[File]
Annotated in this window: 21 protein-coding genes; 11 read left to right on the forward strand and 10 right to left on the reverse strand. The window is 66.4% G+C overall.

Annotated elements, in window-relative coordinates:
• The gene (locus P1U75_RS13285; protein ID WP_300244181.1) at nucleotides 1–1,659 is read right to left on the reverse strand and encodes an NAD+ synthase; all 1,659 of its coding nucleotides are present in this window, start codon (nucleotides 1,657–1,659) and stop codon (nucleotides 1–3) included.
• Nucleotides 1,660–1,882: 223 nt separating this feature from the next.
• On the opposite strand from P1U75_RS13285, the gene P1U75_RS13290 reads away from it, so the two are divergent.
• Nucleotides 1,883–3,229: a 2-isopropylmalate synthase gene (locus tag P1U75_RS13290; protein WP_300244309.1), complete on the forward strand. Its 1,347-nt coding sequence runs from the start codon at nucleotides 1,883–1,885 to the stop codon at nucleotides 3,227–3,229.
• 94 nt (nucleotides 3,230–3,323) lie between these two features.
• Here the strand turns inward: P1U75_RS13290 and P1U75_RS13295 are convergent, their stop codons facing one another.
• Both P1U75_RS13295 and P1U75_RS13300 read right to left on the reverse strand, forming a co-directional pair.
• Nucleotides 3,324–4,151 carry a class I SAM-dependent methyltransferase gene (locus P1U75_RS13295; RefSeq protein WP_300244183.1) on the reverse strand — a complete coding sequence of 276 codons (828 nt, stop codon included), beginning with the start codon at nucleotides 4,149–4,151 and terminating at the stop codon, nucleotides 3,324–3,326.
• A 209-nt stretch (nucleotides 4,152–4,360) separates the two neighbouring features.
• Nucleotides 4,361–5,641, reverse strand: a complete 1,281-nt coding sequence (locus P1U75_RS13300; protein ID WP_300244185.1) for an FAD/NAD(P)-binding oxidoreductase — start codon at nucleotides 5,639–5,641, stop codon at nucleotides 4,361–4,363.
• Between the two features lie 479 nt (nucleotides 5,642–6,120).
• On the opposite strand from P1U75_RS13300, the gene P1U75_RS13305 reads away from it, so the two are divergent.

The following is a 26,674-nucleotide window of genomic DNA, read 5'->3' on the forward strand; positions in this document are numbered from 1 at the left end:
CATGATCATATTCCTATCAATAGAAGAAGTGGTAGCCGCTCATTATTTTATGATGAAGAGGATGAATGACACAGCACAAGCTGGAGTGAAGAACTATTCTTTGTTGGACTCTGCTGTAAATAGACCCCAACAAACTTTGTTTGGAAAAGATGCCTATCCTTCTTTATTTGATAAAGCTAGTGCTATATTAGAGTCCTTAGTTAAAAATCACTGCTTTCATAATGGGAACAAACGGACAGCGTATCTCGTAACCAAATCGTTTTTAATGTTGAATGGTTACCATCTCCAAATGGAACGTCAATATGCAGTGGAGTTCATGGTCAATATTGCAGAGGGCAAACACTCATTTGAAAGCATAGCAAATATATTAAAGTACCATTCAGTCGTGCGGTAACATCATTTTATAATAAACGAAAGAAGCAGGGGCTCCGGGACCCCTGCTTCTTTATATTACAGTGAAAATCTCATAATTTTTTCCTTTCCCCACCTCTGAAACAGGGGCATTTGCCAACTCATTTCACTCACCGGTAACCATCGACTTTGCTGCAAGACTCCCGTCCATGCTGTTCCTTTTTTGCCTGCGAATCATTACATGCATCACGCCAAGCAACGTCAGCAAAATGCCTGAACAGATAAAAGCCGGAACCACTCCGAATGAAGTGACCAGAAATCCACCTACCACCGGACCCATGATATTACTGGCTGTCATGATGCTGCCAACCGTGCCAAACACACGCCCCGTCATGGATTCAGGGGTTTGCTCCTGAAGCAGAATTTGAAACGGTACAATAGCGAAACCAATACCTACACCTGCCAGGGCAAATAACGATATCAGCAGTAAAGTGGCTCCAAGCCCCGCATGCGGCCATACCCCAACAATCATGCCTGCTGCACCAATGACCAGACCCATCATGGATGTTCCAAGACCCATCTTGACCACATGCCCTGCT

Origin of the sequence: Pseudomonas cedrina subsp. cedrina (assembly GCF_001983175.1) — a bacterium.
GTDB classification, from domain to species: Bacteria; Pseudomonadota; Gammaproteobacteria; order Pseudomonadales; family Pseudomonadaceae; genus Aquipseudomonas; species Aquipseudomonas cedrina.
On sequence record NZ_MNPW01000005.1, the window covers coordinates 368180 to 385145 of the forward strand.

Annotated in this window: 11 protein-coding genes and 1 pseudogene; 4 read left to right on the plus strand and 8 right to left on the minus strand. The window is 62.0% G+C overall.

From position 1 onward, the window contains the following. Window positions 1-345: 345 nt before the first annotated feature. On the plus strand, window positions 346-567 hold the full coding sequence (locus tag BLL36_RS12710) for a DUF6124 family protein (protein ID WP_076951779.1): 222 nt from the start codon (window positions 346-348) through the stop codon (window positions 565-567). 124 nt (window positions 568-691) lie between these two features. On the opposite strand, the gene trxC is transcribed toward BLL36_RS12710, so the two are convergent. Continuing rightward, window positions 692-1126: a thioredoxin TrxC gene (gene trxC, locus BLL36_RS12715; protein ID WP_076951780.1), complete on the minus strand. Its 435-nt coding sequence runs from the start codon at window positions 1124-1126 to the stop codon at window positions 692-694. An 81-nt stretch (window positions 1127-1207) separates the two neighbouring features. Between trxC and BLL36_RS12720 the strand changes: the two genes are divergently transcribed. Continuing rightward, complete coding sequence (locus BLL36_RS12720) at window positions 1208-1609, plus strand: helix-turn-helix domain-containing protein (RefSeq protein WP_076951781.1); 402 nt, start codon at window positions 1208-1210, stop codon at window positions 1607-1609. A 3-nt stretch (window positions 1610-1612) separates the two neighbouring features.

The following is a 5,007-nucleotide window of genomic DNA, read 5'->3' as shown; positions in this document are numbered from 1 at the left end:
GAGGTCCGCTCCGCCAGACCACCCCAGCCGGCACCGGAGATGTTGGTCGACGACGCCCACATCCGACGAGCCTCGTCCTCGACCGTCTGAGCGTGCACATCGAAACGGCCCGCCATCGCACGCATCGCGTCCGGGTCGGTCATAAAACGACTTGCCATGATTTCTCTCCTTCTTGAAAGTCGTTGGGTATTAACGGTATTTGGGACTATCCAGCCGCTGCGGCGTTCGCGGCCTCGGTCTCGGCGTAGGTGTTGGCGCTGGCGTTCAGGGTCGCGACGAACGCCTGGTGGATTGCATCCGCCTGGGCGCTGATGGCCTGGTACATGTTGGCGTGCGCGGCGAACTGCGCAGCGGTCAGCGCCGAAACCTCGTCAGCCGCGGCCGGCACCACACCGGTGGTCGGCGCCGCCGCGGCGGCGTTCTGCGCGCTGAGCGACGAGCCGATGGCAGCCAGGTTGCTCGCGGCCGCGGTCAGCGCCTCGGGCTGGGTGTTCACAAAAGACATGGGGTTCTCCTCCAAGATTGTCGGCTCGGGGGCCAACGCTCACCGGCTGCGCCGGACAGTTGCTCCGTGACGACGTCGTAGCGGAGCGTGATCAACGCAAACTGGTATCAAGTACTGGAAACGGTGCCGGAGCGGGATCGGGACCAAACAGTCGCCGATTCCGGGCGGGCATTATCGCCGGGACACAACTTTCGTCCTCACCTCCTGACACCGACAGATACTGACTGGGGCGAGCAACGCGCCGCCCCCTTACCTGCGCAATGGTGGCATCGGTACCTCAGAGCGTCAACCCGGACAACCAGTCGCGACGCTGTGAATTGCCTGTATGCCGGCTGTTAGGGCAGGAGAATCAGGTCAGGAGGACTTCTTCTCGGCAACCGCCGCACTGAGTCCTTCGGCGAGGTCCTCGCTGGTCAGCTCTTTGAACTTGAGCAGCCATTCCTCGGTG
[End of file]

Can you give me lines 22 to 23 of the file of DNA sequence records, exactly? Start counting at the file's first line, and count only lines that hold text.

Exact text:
The following is a 5,007-nucleotide window of genomic DNA, read 5'->3' as shown; positions in this document are numbered from 1 at the left end:
GAGGTCCGCTCCGCCAGACCACCCCAGCCGGCACCGGAGATGTTGGTCGACGACGCCCACATCCGACGAGCCTCGTCCTCGACCGTCTGAGCGTGCACATCGAAACGGCCCGCCATCGCACGCATCGCGTCCGGGTCGGTCATAAAACGACTTGCCATGATTTCTCTCCTTCTTGAAAGTCGTTGGGTATTAACGGTATTTGGGACTATCCAGCCGCTGCGGCGTTCGCGGCCTCGGTCTCGGCGTAGGTGTTGGCGCTGGCGTTCAGGGTCGCGACGAACGCCTGGTGGATTGCATCCGCCTGGGCGCTGATGGCCTGGTACATGTTGGCGTGCGCGGCGAACTGCGCAGCGGTCAGCGCCGAAACCTCGTCAGCCGCGGCCGGCACCACACCGGTGGTCGGCGCCGCCGCGGCGGCGTTCTGCGCGCTGAGCGACGAGCCGATGGCAGCCAGGTTGCTCGCGGCCGCGGTCAGCGCCTCGGGCTGGGTGTTCACAAAAGACATGGGGTTCTCCTCCAAGATTGTCGGCTCGGGGGCCAACGCTCACCGGCTGCGCCGGACAGTTGCTCCGTGACGACGTCGTAGCGGAGCGTGATCAACGCAAACTGGTATCAAGTACTGGAAACGGTGCCGGAGCGGGATCGGGACCAAACAGTCGCCGATTCCGGGCGGGCATTATCGCCGGGACACAACTTTCGTCCTCACCTCCTGACACCGACAGATACTGACTGGGGCGAGCAACGCGCCGCCCCCTTACCTGCGCAATGGTGGCATCGGTACCTCAGAGCGTCAACCCGGACAACCAGTCGCGACGCTGTGAATTGCCTGTATGCCGGCTGTTAGGGCAGGAGAATCAGGTCAGGAGGACTTCTTCTCGGCAACCGCCGCACTGAGTCCTTCGGCGAGGTCCTCGCTGGTCAGCTCTTTGAACTTGAGCAGCCATTCCTCGGTG